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Established in 1988 we have seen many changes over the years however we can report that Geophysics is alive and well and in use more today than at any time in our relatively short history.
On 6th December, the SA Agulhas set off from London on what was the start of the world’s first ever attempt to cross the Antarctic in winter.
The 2000-mile journey across the continent has for many years been considered too perilous to try and the expedition’s six-man “Ice Team” – led by Sir Ranulph Fiennes – will have to overcome one of earth’s most hostile environments if they are to succeed, exposing themselves to temperatures dropping close to -90c and operating in near permanent darkness.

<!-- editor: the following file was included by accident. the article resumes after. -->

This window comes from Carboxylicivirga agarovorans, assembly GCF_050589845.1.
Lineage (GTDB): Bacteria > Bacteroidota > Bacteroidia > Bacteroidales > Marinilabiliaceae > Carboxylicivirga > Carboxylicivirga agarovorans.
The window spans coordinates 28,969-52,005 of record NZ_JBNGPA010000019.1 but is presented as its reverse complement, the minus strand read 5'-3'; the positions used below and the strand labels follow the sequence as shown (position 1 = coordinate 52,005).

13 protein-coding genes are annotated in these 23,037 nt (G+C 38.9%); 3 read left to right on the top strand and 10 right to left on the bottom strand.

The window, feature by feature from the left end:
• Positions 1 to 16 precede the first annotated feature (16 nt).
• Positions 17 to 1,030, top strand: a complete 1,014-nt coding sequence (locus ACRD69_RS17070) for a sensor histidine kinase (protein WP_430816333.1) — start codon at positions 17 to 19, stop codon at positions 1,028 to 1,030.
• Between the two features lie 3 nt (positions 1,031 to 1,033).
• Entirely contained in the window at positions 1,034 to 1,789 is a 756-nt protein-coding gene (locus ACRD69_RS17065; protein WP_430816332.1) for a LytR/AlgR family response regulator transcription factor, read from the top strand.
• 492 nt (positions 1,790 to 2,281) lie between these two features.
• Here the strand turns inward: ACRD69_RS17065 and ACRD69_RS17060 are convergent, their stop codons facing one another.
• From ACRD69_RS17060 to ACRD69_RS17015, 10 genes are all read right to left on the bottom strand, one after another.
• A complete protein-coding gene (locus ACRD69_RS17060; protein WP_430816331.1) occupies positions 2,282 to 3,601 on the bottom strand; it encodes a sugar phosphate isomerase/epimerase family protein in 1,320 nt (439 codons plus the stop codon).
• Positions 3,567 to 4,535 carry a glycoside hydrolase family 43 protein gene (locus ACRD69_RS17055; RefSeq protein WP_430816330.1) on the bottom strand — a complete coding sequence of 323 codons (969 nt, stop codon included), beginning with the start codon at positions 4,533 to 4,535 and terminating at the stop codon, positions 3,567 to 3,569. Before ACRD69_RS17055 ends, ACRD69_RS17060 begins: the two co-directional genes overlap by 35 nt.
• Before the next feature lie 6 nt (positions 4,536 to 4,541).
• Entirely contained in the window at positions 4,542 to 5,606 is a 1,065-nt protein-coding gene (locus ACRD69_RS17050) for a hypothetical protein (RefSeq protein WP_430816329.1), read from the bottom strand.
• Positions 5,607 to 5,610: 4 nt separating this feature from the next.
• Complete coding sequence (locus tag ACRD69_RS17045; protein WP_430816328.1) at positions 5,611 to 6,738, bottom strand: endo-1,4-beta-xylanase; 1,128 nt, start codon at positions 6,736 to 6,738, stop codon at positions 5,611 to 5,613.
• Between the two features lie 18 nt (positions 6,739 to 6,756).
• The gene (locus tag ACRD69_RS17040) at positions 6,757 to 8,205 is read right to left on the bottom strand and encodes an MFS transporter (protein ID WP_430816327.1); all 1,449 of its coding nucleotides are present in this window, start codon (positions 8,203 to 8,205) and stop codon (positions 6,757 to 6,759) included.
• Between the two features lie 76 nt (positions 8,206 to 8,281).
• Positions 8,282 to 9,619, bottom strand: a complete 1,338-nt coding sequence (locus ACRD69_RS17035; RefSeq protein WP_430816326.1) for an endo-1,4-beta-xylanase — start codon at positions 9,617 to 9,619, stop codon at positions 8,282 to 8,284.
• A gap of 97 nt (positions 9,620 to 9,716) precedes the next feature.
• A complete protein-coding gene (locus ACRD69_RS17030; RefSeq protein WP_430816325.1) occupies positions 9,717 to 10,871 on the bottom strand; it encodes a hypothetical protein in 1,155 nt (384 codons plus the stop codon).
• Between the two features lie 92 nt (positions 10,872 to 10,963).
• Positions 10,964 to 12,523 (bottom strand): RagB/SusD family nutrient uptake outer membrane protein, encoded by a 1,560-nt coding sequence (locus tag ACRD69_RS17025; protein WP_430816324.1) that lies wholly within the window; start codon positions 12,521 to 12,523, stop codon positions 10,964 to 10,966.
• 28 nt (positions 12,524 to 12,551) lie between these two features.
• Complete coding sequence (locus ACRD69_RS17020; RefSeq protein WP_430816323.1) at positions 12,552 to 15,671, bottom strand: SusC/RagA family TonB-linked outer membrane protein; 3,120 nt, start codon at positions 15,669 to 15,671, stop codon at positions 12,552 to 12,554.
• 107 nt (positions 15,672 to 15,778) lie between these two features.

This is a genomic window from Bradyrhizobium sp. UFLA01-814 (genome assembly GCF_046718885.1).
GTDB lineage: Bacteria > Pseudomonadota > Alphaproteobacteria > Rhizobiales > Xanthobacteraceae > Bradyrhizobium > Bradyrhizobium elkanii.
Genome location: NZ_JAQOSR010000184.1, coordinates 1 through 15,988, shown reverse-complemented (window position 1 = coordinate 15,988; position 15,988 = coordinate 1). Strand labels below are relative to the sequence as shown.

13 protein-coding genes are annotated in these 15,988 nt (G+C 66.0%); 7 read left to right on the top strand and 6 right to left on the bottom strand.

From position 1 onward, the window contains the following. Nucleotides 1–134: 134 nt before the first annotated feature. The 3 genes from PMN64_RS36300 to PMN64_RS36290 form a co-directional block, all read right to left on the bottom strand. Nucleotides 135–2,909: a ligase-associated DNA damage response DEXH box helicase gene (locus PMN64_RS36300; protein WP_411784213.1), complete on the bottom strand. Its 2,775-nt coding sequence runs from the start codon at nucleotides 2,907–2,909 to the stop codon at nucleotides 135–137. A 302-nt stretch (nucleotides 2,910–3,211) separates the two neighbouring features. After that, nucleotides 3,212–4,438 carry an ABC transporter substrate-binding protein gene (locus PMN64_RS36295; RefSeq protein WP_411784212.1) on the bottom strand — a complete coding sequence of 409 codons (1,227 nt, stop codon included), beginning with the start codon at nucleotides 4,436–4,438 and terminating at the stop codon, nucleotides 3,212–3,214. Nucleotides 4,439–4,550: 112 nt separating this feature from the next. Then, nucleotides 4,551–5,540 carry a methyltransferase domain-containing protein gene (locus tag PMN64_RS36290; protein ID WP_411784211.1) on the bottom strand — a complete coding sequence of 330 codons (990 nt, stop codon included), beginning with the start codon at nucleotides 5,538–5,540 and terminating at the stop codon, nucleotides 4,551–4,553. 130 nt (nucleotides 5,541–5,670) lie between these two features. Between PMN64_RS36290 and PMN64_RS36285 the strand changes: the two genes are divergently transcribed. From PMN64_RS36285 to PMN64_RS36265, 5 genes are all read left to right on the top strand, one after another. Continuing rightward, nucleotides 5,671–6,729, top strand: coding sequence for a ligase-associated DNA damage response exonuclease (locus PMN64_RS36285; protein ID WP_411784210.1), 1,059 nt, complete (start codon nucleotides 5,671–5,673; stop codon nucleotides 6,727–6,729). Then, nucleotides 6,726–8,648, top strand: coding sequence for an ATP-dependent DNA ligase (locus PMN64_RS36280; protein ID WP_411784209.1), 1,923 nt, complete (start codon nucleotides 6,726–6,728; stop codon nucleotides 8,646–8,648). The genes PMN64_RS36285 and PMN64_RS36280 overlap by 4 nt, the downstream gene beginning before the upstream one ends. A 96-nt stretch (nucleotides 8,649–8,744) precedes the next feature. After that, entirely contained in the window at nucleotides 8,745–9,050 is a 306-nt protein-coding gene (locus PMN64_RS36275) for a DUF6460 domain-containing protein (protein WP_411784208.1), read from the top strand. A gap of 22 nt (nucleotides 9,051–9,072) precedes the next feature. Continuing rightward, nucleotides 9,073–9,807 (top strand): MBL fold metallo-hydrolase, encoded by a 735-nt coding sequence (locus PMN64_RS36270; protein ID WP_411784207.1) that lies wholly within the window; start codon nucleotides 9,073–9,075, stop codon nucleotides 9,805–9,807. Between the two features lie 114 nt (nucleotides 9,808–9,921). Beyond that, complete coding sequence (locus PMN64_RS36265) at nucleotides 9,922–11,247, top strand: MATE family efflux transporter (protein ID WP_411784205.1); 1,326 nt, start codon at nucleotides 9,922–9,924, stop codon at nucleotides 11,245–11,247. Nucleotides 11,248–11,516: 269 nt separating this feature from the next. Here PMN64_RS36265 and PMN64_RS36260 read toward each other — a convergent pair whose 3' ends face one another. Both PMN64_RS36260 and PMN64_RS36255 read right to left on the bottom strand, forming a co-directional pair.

A winter traverse of the Antarctic is widely regarded as the last true remaining polar challenge and the expedition’s success will reassert Britain’s status as the world’s greatest nation of explorers.
A fund-raising initiative will run side-by-side with the expedition with the aim of raising $10m for Seeing is Believing to help fight blindness around the world.
Having never been attempted, the expedition will also provide unique and invaluable scientific research that will help climatologists, as well as forming the basis for an education programme that will reach up to 100,000 schools across the Commonwealth.